Bloodcurdlingly, Berlau cites several prominent environmentalist leaders who explained that their opposition to DDT was based on their desire for Third World people to die. For example, Sierra Club Director Michael McCloskey said in 1971 in order to explain his organization’s opposition to DDT, “By using DDT, we reduce mortality rates in underdeveloped countries without the consideration of how to support the increase in populations.” Alexander King, co-founder of the Club of Rome, wrote in 1990, “So my chief quarrel with DDT in hindsight is that it greatly added to the population problem.” That’s right—prominent and influential environmentalists oppose DDT because it saves human lives.
The population control agenda is a prominent subtext of the environmentalist one, and it has largely succeeded. Birthrates have plummeted around the world, prompting the United Nations to release reports with titles such as “Confronting the Global Aging Crisis.” The Western world is fast committing suicide with extremely low birthrates. Even relatively fecund Americans’ fertility rate is slightly below replacement level. Yet environmentalists are undeterred.
As the evidence in Berlau’s book makes clear, hatred of the human race lies at the bottom of the environmentalist agenda. This is not to say that there are no pressing environmentalist concerns, from mercury pollution to Latin American deforestation—but genuine concerns are based on human welfare, not the pagan worship of harsh, wild nature indifferent to life that not even radical environmentalists want to live in personally.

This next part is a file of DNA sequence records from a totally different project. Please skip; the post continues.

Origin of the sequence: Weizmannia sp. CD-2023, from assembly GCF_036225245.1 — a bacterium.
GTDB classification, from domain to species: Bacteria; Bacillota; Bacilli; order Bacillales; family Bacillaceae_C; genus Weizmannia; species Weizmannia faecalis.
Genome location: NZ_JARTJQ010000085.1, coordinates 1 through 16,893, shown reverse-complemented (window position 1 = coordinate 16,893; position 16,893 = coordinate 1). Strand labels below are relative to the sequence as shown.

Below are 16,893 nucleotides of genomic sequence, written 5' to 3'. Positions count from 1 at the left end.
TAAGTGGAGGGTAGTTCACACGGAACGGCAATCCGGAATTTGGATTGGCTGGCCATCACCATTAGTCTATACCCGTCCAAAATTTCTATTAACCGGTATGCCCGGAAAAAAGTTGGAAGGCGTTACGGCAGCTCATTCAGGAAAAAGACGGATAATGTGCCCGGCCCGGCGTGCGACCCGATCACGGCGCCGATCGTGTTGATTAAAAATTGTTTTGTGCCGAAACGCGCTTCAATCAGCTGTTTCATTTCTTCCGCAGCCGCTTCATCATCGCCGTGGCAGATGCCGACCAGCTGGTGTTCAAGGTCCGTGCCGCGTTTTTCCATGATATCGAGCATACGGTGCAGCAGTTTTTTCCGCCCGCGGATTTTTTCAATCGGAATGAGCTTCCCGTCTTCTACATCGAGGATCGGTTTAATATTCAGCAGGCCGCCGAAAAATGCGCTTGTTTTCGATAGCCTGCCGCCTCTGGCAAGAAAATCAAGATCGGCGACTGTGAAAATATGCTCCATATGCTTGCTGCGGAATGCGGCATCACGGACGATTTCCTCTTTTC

Berlau also walks his readers through evidence showing that asbestos would have been used to protect the World Trade Center if it had not been for environmentalist objections, citing highly-respected scientists—and Donald Trump—to buttress the argument that the towers would have remained intact much longer with asbestos, and perhaps would not have collapsed at all.
He also describes the emerging scientific consensus that shows that trees, not cars, are the primary generators of smog, just as Ronald Reagan suggested. As America continues to reforest under environmentalist pressure, and as more wilderness areas are set aside to be unmanaged, the United States will suffer from more forest fires, more insect-born diseases, and more atmospheric hydrocarbons. And Berlau outlines how environmentalists conspired to prevent the building of the dam needed to protect New Orleans, with the terrible consequences known to every American today: The unnecessary loss of American lives and much of a great, unique American city.
It is true that we need a return to nature, but not to the primitive bestial nature that murderous environmentalists desire. We need a return to human nature, both in our interior souls and outside them, as described by Western philosophers such as Aristotle and developed most perfectly by historic Christianity. Then we will strike the beneficial balance of letting animal nature flourish under the guidance of the spirit of man.